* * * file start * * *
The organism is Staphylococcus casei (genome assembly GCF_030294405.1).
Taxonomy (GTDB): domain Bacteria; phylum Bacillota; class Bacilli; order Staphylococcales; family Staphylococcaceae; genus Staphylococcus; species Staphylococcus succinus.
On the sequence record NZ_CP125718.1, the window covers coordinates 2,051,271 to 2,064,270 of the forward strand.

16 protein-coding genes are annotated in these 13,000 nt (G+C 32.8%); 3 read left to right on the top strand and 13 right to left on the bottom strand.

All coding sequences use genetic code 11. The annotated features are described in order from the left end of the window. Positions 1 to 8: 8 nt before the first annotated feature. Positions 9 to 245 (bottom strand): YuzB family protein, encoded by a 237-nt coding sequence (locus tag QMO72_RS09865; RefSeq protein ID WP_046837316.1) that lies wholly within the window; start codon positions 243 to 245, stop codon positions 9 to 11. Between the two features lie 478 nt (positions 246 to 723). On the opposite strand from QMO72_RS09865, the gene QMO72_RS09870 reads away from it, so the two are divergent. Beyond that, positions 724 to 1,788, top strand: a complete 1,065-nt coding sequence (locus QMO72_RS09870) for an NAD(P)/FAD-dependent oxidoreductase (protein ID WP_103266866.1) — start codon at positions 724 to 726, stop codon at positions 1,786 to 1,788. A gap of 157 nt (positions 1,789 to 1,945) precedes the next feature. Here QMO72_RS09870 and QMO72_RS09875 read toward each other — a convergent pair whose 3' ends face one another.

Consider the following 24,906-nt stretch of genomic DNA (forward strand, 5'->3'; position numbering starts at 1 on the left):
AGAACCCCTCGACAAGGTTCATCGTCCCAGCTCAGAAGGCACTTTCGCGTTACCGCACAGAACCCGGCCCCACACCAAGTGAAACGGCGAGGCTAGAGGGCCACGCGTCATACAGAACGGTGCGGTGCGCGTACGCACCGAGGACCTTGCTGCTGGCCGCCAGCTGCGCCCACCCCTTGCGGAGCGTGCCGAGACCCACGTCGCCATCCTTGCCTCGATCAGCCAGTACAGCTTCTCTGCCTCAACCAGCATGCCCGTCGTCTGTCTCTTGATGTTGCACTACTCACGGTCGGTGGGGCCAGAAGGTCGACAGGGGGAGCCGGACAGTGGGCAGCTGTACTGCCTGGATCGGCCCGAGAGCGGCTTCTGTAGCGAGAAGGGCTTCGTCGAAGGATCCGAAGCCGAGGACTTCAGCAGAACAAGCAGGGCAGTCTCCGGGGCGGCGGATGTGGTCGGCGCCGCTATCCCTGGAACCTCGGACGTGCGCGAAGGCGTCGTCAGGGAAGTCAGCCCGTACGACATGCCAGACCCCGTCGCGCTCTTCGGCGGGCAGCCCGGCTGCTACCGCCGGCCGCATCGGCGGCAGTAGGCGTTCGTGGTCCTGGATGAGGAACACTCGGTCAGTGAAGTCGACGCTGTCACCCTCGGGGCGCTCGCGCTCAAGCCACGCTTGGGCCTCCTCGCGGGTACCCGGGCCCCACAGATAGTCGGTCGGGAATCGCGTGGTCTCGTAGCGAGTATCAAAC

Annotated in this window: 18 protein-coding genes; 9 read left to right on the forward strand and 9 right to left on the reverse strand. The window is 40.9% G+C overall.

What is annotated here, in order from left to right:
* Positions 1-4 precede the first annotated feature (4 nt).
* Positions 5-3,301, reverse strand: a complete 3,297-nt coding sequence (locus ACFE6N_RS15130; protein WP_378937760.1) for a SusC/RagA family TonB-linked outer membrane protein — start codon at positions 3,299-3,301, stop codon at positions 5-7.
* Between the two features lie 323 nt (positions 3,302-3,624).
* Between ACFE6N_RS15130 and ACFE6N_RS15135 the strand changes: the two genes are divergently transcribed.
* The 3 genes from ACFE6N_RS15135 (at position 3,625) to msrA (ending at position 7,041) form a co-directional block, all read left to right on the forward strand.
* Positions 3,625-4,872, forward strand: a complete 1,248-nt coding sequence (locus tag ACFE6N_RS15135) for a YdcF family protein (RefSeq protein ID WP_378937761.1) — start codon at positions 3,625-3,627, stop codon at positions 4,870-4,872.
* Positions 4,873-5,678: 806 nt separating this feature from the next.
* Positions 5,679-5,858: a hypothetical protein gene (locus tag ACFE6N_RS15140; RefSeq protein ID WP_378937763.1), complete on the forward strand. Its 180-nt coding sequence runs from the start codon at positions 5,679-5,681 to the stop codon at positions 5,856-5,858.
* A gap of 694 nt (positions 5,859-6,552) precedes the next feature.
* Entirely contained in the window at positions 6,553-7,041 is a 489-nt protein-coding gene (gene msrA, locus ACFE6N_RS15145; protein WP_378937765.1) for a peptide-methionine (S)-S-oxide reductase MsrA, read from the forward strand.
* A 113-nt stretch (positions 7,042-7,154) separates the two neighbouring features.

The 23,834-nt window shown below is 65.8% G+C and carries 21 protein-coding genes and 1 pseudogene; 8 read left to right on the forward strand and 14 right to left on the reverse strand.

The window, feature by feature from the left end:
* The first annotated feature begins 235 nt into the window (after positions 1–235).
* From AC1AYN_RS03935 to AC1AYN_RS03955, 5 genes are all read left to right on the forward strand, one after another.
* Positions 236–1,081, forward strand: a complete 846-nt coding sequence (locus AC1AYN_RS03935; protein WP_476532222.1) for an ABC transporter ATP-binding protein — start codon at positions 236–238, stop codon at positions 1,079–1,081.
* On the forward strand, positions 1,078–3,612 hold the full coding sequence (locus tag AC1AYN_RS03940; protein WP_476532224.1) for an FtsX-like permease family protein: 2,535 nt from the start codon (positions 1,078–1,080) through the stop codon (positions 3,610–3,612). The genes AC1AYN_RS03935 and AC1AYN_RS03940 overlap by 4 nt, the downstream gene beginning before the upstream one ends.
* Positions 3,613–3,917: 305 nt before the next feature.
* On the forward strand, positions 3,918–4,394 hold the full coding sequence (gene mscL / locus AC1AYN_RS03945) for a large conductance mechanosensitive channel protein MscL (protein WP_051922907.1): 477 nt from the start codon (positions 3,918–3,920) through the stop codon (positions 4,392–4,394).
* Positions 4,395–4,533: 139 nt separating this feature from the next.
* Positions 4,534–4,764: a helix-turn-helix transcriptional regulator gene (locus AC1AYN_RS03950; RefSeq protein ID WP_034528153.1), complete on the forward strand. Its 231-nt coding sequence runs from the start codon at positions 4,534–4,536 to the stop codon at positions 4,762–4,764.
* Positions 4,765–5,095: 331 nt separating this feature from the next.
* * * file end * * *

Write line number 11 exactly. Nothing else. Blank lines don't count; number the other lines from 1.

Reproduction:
* Positions 5-3,301, reverse strand: a complete 3,297-nt coding sequence (locus ACFE6N_RS15130; protein WP_378937760.1) for a SusC/RagA family TonB-linked outer membrane protein — start codon at positions 3,299-3,301, stop codon at positions 5-7.